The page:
The principle of de-Stalinisation, however, has been most strikingly evident in the new criminal code, which its sponsor introduced to the Supreme Soviet as an act of legislation designed to ‘liquidate the shameful heritage of the past’. The code had been under debate for many years, and it is the resultant of conflicting viewpoints. It does not go as far as the most liberal Soviet jurists had expected, but it does go a very long way towards transforming a police state into a state ‘ruled by law’. The code deprives the political police of the powers to sentence, imprison and deport citizens. No one is to be sentenced otherwise than by a normal court in open trial. Penalties are reduced. Guilt by association, the category of the ‘enemy of the people’, the co-responsibility of the defendant’s relatives, the penalty of the deprivation of citizenship, and many similar features of the old code are abolished. No defendant may be charged with ‘terrorism’ unless there is prima facie evidence of an actual attempt at political assassination.

Under such a code it would have been impossible for Stalin ever to produce his univers concentrationnaire, to stage any of his great purges and the Moscow trials, and even to deport Trotsky to Alma Ata and Constantinople. As if to stress the meaning of the code, General Serov, the grim old policeman, was replaced as chief of state security by the ex-Komsomol leader Shelepin.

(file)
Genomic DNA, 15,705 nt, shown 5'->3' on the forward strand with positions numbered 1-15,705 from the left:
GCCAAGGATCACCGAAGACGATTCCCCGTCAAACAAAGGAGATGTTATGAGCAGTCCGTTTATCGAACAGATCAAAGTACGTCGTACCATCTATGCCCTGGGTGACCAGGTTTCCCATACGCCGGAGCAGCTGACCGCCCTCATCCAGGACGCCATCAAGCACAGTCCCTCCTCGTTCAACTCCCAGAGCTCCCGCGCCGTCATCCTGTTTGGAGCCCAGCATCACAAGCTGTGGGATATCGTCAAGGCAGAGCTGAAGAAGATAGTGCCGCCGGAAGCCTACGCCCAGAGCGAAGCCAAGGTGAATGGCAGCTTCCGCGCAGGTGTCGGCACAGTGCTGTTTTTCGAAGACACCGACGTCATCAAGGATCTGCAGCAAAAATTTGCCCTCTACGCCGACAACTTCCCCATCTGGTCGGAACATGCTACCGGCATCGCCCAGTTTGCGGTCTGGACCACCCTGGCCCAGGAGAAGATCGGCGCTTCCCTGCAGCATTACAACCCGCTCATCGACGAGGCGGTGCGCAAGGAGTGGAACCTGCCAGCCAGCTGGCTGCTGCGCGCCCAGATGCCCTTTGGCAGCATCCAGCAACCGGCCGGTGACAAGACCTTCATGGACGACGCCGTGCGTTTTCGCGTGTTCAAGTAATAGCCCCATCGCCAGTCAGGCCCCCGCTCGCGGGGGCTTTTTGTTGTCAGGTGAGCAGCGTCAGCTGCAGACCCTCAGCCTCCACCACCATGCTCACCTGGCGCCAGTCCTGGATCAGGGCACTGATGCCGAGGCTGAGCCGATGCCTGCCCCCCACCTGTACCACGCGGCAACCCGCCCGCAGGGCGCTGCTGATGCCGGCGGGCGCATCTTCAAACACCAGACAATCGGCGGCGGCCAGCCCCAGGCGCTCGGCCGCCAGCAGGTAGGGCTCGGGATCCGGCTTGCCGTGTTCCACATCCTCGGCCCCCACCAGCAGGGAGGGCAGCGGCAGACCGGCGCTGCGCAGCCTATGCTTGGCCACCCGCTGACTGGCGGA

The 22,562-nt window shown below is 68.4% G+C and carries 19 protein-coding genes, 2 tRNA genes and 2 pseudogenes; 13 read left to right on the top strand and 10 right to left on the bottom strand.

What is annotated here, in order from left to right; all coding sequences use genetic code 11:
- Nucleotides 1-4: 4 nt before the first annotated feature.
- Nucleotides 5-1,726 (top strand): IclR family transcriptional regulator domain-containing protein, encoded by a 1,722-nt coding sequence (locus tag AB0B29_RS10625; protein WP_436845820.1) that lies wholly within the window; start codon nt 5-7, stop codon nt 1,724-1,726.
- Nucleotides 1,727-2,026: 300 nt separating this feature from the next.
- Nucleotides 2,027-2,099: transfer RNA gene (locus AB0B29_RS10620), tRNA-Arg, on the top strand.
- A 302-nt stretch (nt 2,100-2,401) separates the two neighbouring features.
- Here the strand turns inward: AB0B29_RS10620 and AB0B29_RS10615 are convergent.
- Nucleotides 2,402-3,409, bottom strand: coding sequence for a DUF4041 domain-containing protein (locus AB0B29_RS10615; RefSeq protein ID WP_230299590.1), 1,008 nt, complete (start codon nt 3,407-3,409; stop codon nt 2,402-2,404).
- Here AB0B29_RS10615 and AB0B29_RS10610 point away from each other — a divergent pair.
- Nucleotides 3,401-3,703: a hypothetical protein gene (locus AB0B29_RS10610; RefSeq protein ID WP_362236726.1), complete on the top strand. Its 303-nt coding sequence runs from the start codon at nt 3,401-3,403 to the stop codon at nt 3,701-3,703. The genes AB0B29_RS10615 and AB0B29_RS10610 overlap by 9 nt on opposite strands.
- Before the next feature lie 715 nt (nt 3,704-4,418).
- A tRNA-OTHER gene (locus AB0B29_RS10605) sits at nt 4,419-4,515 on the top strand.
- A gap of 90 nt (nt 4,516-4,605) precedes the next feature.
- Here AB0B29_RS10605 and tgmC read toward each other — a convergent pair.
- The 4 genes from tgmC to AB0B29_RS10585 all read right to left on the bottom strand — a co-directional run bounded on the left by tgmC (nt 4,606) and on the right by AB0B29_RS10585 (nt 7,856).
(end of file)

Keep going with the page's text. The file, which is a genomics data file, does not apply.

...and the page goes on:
Yet – and here is the greatest paradox – the ghosts of the great purges seemed to be crowding back into the Central Committee’s conference hall in December when Bulganin made his confession of guilt, denouncing Molotov, Malenkov and Kaganovich and extolling Khrushchev’s infallibility; and when the Central Committee rejected his confession as hypocritical and inadequate, and Rudenko, Vyshinsky’s successor as state prosecutor, spoke about the ‘crimes of the anti-party group’. We were back, if not in 1936, the year of the Zinoviev trial, then at least in 1930-34.

Khrushchev’s purpose is to break the morale and expose the weakness of Molotov and his friends; but they have evidently not yet laid down their arms. From their retreats they have continued their ‘factional activity’, trying to rally their followers and attacking Khrushchev’s policies. Khrushchev feels that his armour has chinks and that he cannot afford to ignore the attacks. He has not made his position easier by promulgating the new criminal code. In order to chastise his adversaries in Stalin’s manner, he would have to tear up that code – otherwise his hands will be tied. Will he dare to tear it up?

… One Step Backwards: What the Stalinist die-hards are now fighting may be only a rearguard battle, but for the time being their strength is by no means negligible. To keep them at bay Khrushchev has had to press on with his anti-Stalinist reforms and also to try and steal Molotov’s thunder, to strike at the revisionists, to break with Tito, to acquiesce in the execution of Nagy, and so on. As long as he rides from success to success, this may be enough. But he may run into trouble if he fails in any of his daring reforms – if the fat years in farming are followed by lean ones, if the peasants, emboldened by his concessions, increase their demands (as they have been doing here and there), if the workers’ discontent with the still desperate shortage of housing grows more acute and vocal, or if once again something goes wrong in Eastern Europe.